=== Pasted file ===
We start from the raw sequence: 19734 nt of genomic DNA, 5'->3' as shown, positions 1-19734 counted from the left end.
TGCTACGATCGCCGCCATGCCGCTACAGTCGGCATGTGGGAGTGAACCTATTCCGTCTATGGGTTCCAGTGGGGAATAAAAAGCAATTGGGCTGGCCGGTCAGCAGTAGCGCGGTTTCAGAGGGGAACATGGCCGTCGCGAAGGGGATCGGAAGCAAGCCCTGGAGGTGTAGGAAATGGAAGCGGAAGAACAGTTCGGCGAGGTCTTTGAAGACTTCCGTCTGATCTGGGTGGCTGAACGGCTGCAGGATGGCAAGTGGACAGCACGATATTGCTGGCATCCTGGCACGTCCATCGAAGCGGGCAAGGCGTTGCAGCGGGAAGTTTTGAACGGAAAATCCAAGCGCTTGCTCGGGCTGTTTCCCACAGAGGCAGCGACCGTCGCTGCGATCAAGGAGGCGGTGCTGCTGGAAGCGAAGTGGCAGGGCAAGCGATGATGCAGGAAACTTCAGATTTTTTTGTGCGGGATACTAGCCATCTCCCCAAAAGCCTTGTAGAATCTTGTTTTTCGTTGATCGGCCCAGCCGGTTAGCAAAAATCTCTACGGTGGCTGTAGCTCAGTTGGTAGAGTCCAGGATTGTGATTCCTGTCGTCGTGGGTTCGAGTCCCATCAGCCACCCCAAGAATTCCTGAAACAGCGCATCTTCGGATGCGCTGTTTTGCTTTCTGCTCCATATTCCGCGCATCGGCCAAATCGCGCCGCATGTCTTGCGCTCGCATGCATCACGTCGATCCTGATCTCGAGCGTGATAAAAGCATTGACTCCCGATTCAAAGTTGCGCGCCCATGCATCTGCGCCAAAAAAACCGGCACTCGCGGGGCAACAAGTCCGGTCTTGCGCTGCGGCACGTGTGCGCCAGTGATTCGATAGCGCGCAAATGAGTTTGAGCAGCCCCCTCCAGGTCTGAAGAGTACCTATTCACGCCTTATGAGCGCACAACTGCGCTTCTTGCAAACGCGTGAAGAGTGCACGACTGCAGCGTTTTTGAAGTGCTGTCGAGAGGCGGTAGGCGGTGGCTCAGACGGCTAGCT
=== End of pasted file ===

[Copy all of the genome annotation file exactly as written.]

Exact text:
We start from the raw sequence: 19734 nt of genomic DNA, 5'->3' as shown, positions 1-19734 counted from the left end.
TGCTACGATCGCCGCCATGCCGCTACAGTCGGCATGTGGGAGTGAACCTATTCCGTCTATGGGTTCCAGTGGGGAATAAAAAGCAATTGGGCTGGCCGGTCAGCAGTAGCGCGGTTTCAGAGGGGAACATGGCCGTCGCGAAGGGGATCGGAAGCAAGCCCTGGAGGTGTAGGAAATGGAAGCGGAAGAACAGTTCGGCGAGGTCTTTGAAGACTTCCGTCTGATCTGGGTGGCTGAACGGCTGCAGGATGGCAAGTGGACAGCACGATATTGCTGGCATCCTGGCACGTCCATCGAAGCGGGCAAGGCGTTGCAGCGGGAAGTTTTGAACGGAAAATCCAAGCGCTTGCTCGGGCTGTTTCCCACAGAGGCAGCGACCGTCGCTGCGATCAAGGAGGCGGTGCTGCTGGAAGCGAAGTGGCAGGGCAAGCGATGATGCAGGAAACTTCAGATTTTTTTGTGCGGGATACTAGCCATCTCCCCAAAAGCCTTGTAGAATCTTGTTTTTCGTTGATCGGCCCAGCCGGTTAGCAAAAATCTCTACGGTGGCTGTAGCTCAGTTGGTAGAGTCCAGGATTGTGATTCCTGTCGTCGTGGGTTCGAGTCCCATCAGCCACCCCAAGAATTCCTGAAACAGCGCATCTTCGGATGCGCTGTTTTGCTTTCTGCTCCATATTCCGCGCATCGGCCAAATCGCGCCGCATGTCTTGCGCTCGCATGCATCACGTCGATCCTGATCTCGAGCGTGATAAAAGCATTGACTCCCGATTCAAAGTTGCGCGCCCATGCATCTGCGCCAAAAAAACCGGCACTCGCGGGGCAACAAGTCCGGTCTTGCGCTGCGGCACGTGTGCGCCAGTGATTCGATAGCGCGCAAATGAGTTTGAGCAGCCCCCTCCAGGTCTGAAGAGTACCTATTCACGCCTTATGAGCGCACAACTGCGCTTCTTGCAAACGCGTGAAGAGTGCACGACTGCAGCGTTTTTGAAGTGCTGTCGAGAGGCGGTAGGCGGTGGCTCAGACGGCTAGCT